In order to help you write the lengthy command, you can copy the paths from the Windows file explorer and paste them in the command line.
We have to open a Terminal; to do so, tap Command + space and type Terminal. You will get something like this:
but it will show your computer and user name instead.
Then type the following: cd "/Applications/Maxwell Render 5" and hit enter. That will take you to the Maxwell application folder where mximerge.app exists. You'll get this:
Then we'll have to run the mximerge.app with some arguments. If you type this: mximerge.app/Contents/MacOS/mximerge -h you will get a list of possible commands, but to make it short, this is what we have to type:
mximerge.app/Contents/MacOS/mximerge --folder:"folder containing the mxi files of the same frame"--coopdenoiser:"output path and name of the denoised image"--target:"path and name of the merged mxi file"
You have to make sure you use the same spaces, colons and quotation marks but obviously replacing the sentences between quotations with the actual paths (also with quotation marks), so it will look like this in our case (make sure to create the output folder):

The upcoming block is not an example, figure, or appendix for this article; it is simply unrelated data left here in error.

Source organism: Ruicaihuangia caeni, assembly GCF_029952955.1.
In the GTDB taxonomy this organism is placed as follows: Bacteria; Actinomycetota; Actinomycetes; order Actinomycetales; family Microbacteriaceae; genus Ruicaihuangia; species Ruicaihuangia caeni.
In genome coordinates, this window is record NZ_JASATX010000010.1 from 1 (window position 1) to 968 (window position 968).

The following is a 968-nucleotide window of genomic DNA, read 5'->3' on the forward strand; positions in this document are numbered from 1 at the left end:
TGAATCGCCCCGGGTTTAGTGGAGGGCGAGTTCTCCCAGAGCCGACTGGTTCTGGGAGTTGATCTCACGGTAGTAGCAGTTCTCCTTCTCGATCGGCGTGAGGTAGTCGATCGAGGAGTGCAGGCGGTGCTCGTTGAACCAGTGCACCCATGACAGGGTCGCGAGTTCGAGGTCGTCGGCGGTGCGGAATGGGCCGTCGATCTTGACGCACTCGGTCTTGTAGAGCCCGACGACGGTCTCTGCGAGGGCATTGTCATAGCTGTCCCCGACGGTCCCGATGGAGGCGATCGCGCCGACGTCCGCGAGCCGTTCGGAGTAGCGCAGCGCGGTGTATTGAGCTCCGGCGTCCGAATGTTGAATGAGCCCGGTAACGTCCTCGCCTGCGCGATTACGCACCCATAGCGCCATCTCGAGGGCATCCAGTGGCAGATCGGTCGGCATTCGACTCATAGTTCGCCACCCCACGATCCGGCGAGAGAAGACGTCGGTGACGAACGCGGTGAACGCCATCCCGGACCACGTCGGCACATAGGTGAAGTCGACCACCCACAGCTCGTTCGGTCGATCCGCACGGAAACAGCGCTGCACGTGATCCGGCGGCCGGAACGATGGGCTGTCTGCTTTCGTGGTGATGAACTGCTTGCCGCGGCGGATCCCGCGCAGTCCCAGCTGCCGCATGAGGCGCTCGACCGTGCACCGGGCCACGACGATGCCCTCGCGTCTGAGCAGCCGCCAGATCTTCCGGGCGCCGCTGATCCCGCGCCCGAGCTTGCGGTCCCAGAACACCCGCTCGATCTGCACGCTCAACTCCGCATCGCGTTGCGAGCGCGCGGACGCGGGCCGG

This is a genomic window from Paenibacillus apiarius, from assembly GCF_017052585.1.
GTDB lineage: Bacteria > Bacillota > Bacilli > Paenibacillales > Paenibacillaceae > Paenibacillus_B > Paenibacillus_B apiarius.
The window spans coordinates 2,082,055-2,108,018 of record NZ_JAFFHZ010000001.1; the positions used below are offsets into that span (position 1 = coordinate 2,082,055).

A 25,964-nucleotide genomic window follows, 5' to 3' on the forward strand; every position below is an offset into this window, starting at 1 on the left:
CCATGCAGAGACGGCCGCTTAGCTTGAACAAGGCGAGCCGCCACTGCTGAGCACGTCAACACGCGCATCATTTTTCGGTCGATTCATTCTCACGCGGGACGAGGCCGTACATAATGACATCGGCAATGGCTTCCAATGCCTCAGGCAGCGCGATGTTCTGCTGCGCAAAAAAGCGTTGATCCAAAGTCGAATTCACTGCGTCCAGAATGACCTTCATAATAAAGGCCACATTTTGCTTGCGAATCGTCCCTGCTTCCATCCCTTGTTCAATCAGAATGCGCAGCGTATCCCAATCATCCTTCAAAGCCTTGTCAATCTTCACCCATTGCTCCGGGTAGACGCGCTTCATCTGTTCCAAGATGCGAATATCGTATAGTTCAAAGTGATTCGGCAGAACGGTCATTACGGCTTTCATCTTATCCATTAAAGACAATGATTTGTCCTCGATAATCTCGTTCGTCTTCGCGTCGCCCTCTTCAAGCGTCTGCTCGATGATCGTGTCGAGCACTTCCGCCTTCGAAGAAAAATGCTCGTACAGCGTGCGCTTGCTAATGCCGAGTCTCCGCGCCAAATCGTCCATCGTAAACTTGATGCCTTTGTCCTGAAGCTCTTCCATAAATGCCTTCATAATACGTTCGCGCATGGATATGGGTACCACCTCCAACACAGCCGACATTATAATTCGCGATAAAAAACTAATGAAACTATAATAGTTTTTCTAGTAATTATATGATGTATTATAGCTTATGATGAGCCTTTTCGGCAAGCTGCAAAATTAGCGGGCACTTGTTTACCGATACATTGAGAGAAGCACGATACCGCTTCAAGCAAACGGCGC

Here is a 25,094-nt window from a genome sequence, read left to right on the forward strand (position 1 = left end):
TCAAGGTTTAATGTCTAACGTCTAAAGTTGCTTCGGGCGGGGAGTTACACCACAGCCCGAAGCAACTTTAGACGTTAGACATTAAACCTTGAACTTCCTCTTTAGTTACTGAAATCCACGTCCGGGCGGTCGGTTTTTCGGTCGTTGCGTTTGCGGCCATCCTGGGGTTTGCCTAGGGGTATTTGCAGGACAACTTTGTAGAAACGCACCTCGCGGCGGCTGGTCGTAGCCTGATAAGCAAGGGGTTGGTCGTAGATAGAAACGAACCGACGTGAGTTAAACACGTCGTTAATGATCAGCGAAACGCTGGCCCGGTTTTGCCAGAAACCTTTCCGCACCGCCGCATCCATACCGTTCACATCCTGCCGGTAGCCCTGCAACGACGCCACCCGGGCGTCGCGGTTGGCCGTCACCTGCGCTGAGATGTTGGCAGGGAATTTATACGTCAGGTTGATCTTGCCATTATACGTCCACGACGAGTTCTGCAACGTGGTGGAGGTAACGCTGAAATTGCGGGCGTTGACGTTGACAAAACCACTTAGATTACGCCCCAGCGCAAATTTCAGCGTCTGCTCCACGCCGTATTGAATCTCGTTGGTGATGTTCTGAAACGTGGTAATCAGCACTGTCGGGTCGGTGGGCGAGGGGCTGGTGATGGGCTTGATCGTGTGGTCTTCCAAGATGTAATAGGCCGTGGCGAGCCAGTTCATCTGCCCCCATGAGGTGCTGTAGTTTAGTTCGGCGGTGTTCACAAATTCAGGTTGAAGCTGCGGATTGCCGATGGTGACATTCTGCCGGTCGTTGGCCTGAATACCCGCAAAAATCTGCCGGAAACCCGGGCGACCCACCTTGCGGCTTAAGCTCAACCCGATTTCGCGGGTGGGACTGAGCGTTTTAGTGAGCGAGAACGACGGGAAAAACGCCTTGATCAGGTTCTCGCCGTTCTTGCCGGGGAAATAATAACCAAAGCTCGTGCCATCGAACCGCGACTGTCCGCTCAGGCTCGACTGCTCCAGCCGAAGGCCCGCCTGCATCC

Then you just have to hit enter and the application will run. It will merge all the mxi files included in the first folder after "-folder:", it will calculate the denoised image and store it in the path and with the name specified after "-coopdenoiser:" and will also save the merged mxi file in the path and with the name specified after "-target:" In order to help you write the lengthy command, the Tab key will auto-complete the folders as you write or you can drag and drop the folders to the Terminal.
Particularities and known issues
When the Denoiser is used, the Time limit won’t work normally and may not stop the render as you might expect; when using the At End mode, it will use the time limit for each pass, so it will take twice the time; when using Each SL, the time limit will be ignored.
When using GPU render engine (not for denoising, but for rendering), the denoised image will always be calculated at the end of the process only; "Each SL" method won't be available. Also, as Shadow and Reflectance channels are not available when using GPU engine for the moment, as a consequence of this, Auto configure will always be set to "Fast" when using GPU render engine.